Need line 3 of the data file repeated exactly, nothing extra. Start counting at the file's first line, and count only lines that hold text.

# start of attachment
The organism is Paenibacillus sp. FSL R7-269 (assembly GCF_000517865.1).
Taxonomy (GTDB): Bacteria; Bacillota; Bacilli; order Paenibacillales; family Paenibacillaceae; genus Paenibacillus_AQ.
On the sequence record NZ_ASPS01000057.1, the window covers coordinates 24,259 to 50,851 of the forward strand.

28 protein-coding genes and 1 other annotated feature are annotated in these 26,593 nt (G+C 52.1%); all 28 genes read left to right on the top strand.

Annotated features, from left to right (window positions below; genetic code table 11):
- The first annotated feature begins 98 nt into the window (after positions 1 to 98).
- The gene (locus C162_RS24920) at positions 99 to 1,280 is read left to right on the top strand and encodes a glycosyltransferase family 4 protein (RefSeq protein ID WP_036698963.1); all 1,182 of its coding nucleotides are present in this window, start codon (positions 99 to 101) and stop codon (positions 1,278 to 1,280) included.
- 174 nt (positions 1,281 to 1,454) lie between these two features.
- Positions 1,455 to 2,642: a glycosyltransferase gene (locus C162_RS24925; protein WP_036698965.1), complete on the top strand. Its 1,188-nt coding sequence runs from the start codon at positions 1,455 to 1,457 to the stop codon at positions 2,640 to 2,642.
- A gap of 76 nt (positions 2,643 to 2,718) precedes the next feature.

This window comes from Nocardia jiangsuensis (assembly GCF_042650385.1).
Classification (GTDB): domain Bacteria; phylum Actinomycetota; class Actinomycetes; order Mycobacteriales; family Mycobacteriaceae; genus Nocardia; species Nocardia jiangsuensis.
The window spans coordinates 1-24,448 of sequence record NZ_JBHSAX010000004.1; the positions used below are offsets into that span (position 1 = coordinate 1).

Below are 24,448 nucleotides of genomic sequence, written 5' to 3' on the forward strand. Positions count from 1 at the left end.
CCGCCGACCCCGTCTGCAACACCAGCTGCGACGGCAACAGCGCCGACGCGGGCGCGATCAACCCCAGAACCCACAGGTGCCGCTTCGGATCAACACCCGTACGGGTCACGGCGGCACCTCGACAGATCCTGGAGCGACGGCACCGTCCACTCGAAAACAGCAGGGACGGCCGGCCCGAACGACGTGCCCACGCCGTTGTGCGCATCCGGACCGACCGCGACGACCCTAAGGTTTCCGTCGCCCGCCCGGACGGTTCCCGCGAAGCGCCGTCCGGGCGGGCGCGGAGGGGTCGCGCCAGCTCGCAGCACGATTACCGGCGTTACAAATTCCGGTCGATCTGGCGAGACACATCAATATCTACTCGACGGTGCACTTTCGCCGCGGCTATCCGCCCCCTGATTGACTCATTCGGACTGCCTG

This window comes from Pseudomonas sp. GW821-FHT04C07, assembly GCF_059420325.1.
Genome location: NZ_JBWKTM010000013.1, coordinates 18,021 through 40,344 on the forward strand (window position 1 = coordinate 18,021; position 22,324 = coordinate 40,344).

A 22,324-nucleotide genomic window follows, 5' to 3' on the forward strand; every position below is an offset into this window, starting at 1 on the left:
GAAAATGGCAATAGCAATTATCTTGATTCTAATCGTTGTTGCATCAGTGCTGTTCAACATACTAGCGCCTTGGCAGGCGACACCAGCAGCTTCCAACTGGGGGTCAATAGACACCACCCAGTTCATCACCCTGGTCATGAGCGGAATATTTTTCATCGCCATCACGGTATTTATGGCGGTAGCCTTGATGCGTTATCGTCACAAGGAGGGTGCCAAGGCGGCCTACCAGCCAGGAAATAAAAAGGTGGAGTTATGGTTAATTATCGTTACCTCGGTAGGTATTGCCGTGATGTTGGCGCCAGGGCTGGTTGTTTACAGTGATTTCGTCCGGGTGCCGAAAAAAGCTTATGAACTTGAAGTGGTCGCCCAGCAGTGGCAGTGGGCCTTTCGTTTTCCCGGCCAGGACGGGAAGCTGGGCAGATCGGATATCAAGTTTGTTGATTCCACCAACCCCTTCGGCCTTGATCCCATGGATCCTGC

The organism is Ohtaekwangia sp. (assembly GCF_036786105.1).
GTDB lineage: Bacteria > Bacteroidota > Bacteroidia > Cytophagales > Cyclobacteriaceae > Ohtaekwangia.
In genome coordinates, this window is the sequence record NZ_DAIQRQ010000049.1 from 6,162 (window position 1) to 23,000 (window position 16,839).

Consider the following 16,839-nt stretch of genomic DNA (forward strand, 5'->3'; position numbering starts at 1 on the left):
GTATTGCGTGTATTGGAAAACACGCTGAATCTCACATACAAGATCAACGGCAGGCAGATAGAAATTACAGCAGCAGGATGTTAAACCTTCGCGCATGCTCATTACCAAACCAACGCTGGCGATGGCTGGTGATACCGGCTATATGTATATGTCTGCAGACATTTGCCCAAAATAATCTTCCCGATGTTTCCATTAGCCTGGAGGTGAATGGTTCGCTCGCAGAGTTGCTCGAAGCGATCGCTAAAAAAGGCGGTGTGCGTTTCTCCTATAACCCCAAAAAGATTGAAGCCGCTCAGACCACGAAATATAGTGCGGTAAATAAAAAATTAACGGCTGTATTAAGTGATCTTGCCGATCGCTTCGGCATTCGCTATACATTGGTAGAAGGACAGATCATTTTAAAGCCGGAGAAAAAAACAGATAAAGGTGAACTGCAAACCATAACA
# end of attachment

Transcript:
On the sequence record NZ_ASPS01000057.1, the window covers coordinates 24,259 to 50,851 of the forward strand.